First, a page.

Reverse Engineer Router Firmware – Part 1
This series will follow the process of reverse engineering router firmware with the purpose of discovering any vulnerabilities that could be used either remotely or locally to compromise the router. In this section I will mainly be covering how to extract/download the firmware alongside a very basic way to get a root shell on the firmware in this tutorial.
Firstly the firmware being analysed in this tutorial can be found here (for v8 of the TP-Link WR841N). In some cases, the firmware for your device of choice can be found by using your preferred search engine due to a lot of manufacturers making the firmware freely available for download, however due to the growing interest in the exploitation of embedded devices, it is becoming common practice to only have the firmware accessible by accessing the device physically i.e.. using a serial port or by manually dumping the flash memory.
General Linux RE Tools
- file – To determine if it is a valid file/file type.
- hexdump – a hex dump naturally.
- strings – similar to hexdump however presented in a readable format if possible.
- dd – To scrape data out of the bin file
- lzma – to decompress any LZMA files
3rd Party Tools
- binwalk – to analyse the file for firmware headers and file systems.
- Firmware Mod Kit – Bundle of scripts to automate the extraction process.
- squashfs-tools – Can apt-get squashfs-tools for this. Bundle of tools to enable you to play with the squashfs in this tutorial
Generally the normal start to reverse engineering is to dump as much information on the file you can get using the standard Linux tools listed above. This should give enough information to determine where to go next for example in the hexdump you may find sqsh meaning that there is a squashfs on the file or perhaps spot U-Boot which is a well documented boot loader used frequently within firmware packages.
The file tool essentially just tells us whether or not the file is a known file type and in some cases what kind of file it is e.g. data file.
You should see something similar to this:
Which will confirm whether it is a readable/known file type or whether further investigation is needed. In this case we can see that it is (naturally) a data file.
The hexdump tool is invaluable as it allows you to inspect the dump for any key phrases or words that can tell you what kind of system you are reversing as previously mentioned. The hexdump for this file should look like this:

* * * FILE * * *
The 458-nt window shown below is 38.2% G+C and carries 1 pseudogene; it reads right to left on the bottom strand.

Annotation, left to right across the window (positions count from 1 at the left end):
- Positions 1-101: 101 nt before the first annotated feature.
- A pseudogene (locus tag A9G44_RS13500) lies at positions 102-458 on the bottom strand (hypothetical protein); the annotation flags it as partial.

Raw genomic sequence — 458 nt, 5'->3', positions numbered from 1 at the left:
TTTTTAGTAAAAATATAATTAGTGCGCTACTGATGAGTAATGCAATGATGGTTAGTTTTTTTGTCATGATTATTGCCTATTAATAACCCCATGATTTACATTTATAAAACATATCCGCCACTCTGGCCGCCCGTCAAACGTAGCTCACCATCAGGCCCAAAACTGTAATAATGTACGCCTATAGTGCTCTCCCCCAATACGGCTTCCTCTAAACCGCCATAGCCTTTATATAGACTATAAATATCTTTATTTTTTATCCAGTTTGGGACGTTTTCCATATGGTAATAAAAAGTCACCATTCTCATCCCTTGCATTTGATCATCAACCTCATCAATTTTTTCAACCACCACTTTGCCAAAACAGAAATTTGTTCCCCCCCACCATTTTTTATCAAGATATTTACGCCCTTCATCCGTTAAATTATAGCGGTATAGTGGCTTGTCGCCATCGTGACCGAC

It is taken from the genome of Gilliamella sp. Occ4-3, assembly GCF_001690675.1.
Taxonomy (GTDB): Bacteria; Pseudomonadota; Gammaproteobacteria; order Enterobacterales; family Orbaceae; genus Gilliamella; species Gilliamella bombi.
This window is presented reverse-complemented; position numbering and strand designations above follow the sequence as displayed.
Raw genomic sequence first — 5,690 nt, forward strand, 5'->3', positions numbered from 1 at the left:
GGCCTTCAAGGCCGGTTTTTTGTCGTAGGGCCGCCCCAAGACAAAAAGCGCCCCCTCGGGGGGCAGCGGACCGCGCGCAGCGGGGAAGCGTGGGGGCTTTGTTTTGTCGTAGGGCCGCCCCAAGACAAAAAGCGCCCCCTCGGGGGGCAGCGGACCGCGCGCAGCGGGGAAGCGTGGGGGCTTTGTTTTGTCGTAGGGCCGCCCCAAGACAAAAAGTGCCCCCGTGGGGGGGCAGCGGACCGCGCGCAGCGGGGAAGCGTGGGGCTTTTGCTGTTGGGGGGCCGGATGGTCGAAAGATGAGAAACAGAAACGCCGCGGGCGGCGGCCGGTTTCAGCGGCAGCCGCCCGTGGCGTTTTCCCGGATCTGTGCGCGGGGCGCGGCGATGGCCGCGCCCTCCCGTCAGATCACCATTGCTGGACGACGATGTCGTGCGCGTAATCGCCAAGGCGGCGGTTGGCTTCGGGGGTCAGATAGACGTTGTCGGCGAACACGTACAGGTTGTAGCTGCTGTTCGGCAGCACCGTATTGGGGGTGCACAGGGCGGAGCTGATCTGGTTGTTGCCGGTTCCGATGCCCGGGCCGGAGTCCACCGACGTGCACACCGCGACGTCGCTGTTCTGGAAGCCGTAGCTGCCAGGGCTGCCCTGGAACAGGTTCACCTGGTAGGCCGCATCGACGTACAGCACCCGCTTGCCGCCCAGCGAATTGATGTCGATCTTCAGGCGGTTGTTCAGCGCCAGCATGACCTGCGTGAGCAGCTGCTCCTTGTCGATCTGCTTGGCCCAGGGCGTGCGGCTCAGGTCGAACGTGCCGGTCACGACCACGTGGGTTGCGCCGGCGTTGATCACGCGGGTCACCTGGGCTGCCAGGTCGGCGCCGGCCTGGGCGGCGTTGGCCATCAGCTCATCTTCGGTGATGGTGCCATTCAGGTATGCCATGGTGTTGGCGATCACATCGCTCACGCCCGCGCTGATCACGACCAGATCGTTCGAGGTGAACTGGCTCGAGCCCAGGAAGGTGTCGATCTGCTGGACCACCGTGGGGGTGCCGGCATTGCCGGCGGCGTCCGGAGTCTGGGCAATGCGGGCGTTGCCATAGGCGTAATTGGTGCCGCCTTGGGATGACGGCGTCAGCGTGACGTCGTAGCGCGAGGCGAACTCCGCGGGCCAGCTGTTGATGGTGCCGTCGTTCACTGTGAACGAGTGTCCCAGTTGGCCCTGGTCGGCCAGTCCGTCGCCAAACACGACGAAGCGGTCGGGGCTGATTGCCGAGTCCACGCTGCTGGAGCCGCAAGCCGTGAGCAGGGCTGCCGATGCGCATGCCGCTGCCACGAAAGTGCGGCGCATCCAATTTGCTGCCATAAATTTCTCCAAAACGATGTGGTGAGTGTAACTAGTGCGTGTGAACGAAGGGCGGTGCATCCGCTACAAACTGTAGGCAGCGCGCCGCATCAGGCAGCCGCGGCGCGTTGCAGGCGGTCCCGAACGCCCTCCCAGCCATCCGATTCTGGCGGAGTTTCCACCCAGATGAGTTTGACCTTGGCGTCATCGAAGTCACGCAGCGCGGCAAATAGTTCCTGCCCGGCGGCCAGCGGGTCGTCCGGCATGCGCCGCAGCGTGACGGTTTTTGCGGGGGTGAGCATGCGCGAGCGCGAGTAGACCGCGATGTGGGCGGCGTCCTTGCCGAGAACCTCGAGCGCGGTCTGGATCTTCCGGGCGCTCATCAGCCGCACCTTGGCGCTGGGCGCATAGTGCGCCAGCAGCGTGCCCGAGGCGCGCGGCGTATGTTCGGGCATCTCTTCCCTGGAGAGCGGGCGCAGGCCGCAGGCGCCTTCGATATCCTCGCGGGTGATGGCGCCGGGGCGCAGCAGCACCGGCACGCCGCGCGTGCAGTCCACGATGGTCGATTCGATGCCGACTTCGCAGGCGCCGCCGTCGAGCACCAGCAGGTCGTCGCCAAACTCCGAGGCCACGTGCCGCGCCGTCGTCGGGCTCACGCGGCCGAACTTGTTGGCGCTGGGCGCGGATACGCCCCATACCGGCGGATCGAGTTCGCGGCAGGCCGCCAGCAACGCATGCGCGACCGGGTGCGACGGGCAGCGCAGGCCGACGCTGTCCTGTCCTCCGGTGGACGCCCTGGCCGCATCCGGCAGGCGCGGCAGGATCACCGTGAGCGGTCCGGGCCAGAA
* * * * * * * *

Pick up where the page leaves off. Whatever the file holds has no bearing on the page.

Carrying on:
The command above will pipe the results of the hexdump into a file (hexTP.txt) for further analysis. The -C sets hexdump to format the dump in Canonical hex+ASCII display making it easier to read. In this case we don’t gain all that much from the hexdump other than the manufacturer being TP-Link (which we already know) so the next step would be to try running strings on the .bin file to see if it gives us a more informative result.
Strings is probably the most used and one of the best tools to start with as it displays all the printable data within the file. This can allow you to analyse the header of the file etc. Like we did with the hexdump, it is worthwhile piping the result of strings into a file for your own convenience to save having to re run strings every time you want to check something.
We find a few interesting phrases within the strings results:
This was done just by opening the strings result file we found and searching for common boot loader names of file system names e.g. U-boot. This could also be done by grepping the file should you prefer. Now we know that the embedded device is using the U-boot boot loader and the version meaning that we can look up the documentation for it to gain a better understanding of the how the embedded device is designed.
Binwalk is a valuable tool to have considering it will scrape the bin file for any firmware headers or file systems that it may contain and then show you the offset of each of these sections should you wish to dd them. The binwalk output should produce:
Which gives us a wealth of information relating to the firmwares structure, from the boot loader it is using to the file system type. From these results we know that the firmware runs a Linux system on MIPS architecture, with a Squashfs file system that has been compressed using LZMA. It also confirms that the boot loader is indeed U-Boot as found in the strings results.
Extracting the Filesystem
Now comes the interesting section where we get to extract the contents of the file system held in the firmware image. With it being a Linux system it is safe to assume that the file system should contain the standard linux default folders where we could find some sensitive information e.g. the passwd or shadow file.
One of the ways that a lot of people will extract the FS is by using dd. However for the sake of time and ease, there are two main ways I would recommend for extraction.
The first is to use the -e parameter of binwalk which will automatically extract everything from the firmware image for you.
user@host$ binwalk -e <input file>
The second, and more efficient way of extracting is to use the extract-firmware.sh script that can be found in the Firmware Modification Kit. The reason for this is due to the fact that should you wish to modify the firmware and repack it, you can use the other script build-firmware.sh to do so. It saves a lot of time than manually extracting and handles all the offsets etc for you. The extract script will create a new set of folders within the fmk directory whereby you can find all the contents of the file system, the path should be /fmk/rootfs.
In the next part I will show you how to emulate the router architecture so you can try and run files that you extracted from the file system as well as how to get a root shell on the router!
Posted in Embedded devices security, Penetration Testing, Security research, Tools, Vulnerabilities